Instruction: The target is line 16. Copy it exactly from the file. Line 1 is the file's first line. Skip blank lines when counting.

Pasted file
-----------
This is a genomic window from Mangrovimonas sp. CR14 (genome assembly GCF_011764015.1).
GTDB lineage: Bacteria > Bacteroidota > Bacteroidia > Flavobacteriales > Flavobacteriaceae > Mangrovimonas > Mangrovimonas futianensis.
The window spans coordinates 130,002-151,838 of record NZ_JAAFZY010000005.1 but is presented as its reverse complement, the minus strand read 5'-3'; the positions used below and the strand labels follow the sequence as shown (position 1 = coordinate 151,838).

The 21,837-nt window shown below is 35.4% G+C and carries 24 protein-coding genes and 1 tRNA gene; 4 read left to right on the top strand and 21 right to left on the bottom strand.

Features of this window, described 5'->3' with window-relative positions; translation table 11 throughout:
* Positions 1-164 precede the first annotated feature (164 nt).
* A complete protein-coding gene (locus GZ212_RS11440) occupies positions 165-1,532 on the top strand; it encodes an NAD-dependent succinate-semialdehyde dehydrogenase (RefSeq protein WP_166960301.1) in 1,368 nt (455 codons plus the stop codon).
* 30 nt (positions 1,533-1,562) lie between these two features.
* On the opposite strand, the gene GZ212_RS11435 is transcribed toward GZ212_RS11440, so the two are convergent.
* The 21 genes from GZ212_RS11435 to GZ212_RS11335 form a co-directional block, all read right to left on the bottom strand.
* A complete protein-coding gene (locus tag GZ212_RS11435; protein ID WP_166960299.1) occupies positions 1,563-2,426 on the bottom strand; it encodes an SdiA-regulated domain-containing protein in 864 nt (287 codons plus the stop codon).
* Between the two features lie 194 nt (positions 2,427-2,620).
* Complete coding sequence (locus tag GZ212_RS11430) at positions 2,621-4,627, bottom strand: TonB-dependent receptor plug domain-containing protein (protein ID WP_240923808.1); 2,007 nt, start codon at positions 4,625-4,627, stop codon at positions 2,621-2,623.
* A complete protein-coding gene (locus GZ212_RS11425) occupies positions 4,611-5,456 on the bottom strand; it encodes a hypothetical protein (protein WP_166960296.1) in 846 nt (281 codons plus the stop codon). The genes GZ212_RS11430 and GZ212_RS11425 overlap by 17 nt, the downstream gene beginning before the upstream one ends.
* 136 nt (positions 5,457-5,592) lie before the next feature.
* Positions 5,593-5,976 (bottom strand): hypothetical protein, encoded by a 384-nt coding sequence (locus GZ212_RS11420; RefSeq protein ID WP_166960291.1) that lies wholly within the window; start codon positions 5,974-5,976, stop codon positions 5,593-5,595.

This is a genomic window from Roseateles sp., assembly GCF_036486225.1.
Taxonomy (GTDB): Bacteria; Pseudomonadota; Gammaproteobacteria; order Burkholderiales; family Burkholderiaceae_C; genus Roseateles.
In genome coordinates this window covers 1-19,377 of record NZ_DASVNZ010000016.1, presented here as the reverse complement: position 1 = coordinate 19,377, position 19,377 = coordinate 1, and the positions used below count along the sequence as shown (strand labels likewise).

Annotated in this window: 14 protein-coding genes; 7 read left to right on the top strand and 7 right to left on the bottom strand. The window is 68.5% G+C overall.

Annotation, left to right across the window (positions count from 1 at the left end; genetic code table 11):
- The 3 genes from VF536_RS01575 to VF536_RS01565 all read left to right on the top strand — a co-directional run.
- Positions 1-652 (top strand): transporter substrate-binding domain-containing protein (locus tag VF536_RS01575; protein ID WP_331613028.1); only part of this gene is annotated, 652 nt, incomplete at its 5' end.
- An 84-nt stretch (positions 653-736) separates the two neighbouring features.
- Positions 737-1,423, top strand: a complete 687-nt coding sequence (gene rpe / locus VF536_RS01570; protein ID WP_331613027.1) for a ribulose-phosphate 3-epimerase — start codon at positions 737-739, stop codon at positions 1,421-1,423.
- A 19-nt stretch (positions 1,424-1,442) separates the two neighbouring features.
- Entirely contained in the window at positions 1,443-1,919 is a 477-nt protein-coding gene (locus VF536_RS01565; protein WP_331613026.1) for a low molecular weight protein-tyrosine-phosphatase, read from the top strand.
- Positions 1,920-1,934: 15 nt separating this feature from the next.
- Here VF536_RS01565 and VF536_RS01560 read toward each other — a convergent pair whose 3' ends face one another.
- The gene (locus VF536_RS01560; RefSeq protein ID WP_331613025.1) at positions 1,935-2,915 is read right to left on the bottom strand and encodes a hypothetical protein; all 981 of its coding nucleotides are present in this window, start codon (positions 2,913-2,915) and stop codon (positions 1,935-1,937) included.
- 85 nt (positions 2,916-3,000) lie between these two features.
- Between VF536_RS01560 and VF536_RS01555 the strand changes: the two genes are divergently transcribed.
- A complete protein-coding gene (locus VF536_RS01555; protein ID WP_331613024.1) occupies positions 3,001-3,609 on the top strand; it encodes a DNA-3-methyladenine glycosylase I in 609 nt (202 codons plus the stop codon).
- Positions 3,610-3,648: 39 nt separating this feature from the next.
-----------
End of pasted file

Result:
* Positions 5,593-5,976 (bottom strand): hypothetical protein, encoded by a 384-nt coding sequence (locus GZ212_RS11420; RefSeq protein ID WP_166960291.1) that lies wholly within the window; start codon positions 5,974-5,976, stop codon positions 5,593-5,595.